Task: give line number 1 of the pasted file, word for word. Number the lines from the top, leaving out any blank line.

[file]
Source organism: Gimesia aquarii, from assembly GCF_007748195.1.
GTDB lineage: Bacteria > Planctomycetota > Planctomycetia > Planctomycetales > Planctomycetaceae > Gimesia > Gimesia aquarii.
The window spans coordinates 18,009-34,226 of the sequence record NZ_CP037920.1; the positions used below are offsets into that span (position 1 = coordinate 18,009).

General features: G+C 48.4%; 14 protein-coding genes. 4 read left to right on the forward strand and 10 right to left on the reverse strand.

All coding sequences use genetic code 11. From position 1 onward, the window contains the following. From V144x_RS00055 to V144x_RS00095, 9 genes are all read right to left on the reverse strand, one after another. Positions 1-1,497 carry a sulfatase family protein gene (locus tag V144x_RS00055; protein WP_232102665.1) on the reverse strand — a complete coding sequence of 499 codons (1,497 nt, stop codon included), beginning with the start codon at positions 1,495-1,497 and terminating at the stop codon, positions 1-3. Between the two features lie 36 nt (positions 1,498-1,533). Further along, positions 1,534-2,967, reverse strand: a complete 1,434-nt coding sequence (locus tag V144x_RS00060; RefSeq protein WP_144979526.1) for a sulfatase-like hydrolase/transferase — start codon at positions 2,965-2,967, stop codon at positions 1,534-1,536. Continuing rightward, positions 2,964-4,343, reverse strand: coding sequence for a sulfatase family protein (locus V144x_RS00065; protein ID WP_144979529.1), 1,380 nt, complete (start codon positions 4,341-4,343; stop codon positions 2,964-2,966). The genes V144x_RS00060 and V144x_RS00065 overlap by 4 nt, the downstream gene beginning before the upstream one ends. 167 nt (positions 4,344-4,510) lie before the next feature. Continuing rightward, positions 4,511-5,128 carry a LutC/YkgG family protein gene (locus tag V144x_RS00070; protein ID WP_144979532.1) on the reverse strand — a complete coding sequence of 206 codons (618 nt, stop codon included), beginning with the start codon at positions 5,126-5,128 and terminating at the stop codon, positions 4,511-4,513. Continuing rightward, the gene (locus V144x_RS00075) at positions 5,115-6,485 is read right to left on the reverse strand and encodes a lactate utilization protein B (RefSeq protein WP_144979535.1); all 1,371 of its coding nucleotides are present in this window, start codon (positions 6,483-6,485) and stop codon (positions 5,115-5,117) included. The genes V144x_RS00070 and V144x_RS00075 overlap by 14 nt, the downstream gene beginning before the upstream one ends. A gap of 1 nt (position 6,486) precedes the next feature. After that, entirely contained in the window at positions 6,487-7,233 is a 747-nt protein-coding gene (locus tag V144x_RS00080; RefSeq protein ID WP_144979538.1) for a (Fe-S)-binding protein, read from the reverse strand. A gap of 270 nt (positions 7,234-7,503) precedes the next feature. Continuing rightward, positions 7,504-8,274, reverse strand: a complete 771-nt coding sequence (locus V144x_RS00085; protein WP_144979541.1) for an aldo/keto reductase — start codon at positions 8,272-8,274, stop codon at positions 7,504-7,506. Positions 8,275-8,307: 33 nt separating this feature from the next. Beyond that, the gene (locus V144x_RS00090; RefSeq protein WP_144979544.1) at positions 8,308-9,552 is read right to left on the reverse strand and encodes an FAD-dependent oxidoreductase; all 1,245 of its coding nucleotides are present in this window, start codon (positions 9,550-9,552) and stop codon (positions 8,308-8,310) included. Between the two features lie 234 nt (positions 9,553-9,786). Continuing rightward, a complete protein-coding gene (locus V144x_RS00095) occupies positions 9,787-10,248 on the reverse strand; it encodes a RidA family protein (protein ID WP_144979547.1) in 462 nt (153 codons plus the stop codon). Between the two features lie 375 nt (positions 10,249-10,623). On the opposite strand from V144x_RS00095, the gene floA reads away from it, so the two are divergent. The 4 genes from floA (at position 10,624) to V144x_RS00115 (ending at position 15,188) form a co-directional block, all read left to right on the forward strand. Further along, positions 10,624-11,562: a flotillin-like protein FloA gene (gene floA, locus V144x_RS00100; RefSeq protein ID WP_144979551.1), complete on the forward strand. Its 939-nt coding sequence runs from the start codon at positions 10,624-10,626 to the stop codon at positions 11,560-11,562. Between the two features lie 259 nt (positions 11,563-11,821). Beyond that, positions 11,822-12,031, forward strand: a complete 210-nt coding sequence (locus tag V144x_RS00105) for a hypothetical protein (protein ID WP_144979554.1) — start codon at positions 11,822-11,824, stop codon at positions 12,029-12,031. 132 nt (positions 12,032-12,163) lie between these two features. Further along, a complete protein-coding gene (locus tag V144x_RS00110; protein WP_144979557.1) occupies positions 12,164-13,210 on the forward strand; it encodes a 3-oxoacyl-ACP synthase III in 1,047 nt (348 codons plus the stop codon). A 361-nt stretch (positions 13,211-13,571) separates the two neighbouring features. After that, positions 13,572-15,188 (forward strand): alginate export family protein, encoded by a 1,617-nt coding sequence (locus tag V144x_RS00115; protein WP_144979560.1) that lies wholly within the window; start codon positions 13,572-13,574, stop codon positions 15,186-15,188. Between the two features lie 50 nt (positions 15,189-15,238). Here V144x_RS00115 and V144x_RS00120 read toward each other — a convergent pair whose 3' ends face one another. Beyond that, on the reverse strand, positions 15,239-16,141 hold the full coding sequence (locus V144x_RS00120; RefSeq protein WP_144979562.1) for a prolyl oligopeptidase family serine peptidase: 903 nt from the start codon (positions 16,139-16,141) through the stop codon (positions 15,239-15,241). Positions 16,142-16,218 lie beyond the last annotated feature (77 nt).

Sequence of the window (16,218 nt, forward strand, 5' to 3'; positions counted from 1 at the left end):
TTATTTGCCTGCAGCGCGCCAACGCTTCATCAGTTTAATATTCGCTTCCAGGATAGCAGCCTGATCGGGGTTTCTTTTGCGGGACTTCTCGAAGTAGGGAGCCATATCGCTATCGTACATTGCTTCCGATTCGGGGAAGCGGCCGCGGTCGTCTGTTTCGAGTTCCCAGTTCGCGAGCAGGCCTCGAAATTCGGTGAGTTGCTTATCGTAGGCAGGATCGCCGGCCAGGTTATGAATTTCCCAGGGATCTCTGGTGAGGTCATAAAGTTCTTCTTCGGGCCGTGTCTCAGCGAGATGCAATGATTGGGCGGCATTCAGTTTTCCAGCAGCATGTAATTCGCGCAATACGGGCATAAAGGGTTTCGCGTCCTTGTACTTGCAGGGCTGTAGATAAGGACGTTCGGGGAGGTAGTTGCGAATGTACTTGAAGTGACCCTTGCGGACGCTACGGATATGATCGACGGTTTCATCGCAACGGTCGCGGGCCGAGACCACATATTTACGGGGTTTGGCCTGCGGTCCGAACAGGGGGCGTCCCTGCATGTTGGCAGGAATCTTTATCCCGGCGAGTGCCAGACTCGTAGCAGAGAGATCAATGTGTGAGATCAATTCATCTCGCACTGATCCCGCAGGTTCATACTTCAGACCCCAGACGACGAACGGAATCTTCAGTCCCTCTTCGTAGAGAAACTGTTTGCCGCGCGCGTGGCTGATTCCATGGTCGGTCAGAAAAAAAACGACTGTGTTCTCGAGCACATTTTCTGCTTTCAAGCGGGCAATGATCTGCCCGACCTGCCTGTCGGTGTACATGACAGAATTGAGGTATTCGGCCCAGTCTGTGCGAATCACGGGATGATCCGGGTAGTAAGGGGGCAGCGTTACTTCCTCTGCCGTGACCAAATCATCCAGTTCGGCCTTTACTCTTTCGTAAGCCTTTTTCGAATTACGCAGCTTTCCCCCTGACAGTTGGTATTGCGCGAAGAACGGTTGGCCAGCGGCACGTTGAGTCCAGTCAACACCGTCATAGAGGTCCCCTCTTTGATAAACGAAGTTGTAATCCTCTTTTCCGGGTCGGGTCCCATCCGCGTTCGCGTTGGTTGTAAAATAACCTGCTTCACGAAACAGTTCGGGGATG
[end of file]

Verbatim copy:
Source organism: Gimesia aquarii, from assembly GCF_007748195.1.